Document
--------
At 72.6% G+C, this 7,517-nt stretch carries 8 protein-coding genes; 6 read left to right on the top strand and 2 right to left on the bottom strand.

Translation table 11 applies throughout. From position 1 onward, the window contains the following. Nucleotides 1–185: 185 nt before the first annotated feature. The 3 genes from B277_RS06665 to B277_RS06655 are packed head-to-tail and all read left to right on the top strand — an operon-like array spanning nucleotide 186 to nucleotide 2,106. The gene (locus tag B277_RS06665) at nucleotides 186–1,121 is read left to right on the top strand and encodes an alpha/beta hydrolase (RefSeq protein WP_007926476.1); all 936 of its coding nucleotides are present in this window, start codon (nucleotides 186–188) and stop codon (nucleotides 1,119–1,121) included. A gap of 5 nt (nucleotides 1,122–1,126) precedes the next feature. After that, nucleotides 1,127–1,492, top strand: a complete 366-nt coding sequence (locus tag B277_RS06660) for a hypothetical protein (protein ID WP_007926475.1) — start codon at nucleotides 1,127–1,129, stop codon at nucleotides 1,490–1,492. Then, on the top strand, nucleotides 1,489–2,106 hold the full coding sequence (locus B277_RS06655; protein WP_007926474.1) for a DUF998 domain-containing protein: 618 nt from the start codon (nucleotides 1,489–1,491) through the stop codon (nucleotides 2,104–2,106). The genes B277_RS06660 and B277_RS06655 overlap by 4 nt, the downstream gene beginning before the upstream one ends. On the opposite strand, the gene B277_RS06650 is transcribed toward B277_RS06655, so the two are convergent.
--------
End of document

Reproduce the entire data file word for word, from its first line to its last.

At 72.6% G+C, this 7,517-nt stretch carries 8 protein-coding genes; 6 read left to right on the top strand and 2 right to left on the bottom strand.

Translation table 11 applies throughout. From position 1 onward, the window contains the following. Nucleotides 1–185: 185 nt before the first annotated feature. The 3 genes from B277_RS06665 to B277_RS06655 are packed head-to-tail and all read left to right on the top strand — an operon-like array spanning nucleotide 186 to nucleotide 2,106. The gene (locus tag B277_RS06665) at nucleotides 186–1,121 is read left to right on the top strand and encodes an alpha/beta hydrolase (RefSeq protein WP_007926476.1); all 936 of its coding nucleotides are present in this window, start codon (nucleotides 186–188) and stop codon (nucleotides 1,119–1,121) included. A gap of 5 nt (nucleotides 1,122–1,126) precedes the next feature. After that, nucleotides 1,127–1,492, top strand: a complete 366-nt coding sequence (locus tag B277_RS06660) for a hypothetical protein (protein ID WP_007926475.1) — start codon at nucleotides 1,127–1,129, stop codon at nucleotides 1,490–1,492. Then, on the top strand, nucleotides 1,489–2,106 hold the full coding sequence (locus B277_RS06655; protein WP_007926474.1) for a DUF998 domain-containing protein: 618 nt from the start codon (nucleotides 1,489–1,491) through the stop codon (nucleotides 2,104–2,106). The genes B277_RS06660 and B277_RS06655 overlap by 4 nt, the downstream gene beginning before the upstream one ends. On the opposite strand, the gene B277_RS06650 is transcribed toward B277_RS06655, so the two are convergent.